Bristol Renaissance Faire: Revisited

Two years ago, I wrote about my Bristol Renaissance Faire experience. In case you missed it, the post can be found here. I went back to Bristol today, squeezing in a few hours of anachronistic fun between the Faire’s opening and the skies unleashing holy hell.

Rather than rehash the points I made before (which still hold true: the dollars add up fast, and it’s an honestly great time), I thought I’d share some of the pictures I took today.

Found in a pirate-themed souvenir tent, located in close proximity to a replica pirate ship:

Seconds after spying that mug, I found the most metal drinking vessel ever:

That’s a man’s mug; the kind of mug you should be drinking grain alcohol or the blood of a defeated warrior from.

People-watching is the engine that drives the entire Ren Faire experience. My calves hurt sympathetically as I watched the man on stilts wind his way through the Faire:

The man on stilts made me think of the not-so-threatening Daredevil bad guy Stilt-Man. This is how my mind works, I’m afraid.

On accident, I learned how glass is blown (heh) during a public demonstration.

Shortly after the glass demo, I threw throwing stars into a wall (an old ninja Renaissance tradition) and followed that up with a round of pirate knife-throwing.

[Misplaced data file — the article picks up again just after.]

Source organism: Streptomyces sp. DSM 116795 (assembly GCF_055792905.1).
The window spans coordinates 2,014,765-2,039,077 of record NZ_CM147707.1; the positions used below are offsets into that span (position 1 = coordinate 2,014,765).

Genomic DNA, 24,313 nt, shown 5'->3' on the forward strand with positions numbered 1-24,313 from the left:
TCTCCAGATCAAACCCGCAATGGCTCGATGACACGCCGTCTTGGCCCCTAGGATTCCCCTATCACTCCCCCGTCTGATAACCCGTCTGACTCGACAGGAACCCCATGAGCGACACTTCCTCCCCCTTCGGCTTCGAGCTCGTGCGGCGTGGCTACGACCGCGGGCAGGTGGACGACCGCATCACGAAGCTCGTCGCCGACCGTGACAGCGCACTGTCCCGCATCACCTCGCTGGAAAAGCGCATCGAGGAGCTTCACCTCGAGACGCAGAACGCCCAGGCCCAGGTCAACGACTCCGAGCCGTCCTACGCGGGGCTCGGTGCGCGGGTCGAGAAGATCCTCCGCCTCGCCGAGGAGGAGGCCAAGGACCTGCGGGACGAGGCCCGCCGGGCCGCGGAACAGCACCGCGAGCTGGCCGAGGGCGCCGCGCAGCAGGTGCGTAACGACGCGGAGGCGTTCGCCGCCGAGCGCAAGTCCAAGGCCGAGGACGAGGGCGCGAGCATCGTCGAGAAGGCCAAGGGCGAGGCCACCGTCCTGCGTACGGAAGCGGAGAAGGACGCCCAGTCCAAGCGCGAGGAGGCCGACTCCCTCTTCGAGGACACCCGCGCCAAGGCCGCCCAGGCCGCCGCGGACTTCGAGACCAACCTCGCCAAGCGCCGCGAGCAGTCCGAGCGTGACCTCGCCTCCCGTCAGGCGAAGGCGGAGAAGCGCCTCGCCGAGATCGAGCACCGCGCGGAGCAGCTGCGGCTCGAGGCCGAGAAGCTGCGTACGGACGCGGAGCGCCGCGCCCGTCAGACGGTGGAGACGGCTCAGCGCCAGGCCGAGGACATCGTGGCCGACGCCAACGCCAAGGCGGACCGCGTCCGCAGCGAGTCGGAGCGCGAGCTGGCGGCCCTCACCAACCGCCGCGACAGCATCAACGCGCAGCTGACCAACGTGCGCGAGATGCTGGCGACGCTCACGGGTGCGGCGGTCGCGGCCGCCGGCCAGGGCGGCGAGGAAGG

After my brief round of weapons-hurling, I decided that the centerpiece of my lunch should be the Ren Fair cliché: the turkey leg.

I was quickly reminded that I’ve never once enjoyed a turkey leg. Turkey’s the blandest of all meats, and eating it in “leg form” is a messy, feral, experience that feels incredibly awkward in public.

After lunch, we walked over to the jousting arena, where knights on horseback showed their jousting prowess. It was like the dinner show at Medieval Times, only without the awful plot.

Once the jousting was over, it was impossible to avoid Vegetable Justice, located just twenty feet away. To reiterate the concept, a topless man in a stockade spews insults at people who pay to throw tomatoes at his head. It’s amazing.

There were more curious Faire denizens than I remember from last time. Straight outta Atlantis, this guy:

And then there were wood nymphs, or something.

I’m not totally sure what they were doing, but I felt like I was reading Elfquest as I watched them.

Nothing says “family fun” like a petting zoo, so I took the kids into the gated, goated, landscape beyond the general food area. Here’s a real goat:

I don’t think I could have washed my hands more obsessively after the petting zoo experience. For that moment in time, I was a 15th century Howard Hughes.

By 1:30 p.m., the skies looked menacing, like, this kind of menacing:

We took that as our cue to leave. In a case of perfect timing, a deluge hit within five minutes of pulling out of the fairgrounds.

I’ve already decided that I’ll be going back again. In fact, I’ll probably grow a beard and wear a cloak for the next trip.


This blog has bounced around a lot of sites. As a result, you may see missing images and/or goofy formatting on older posts. I’ll get to it all eventually.


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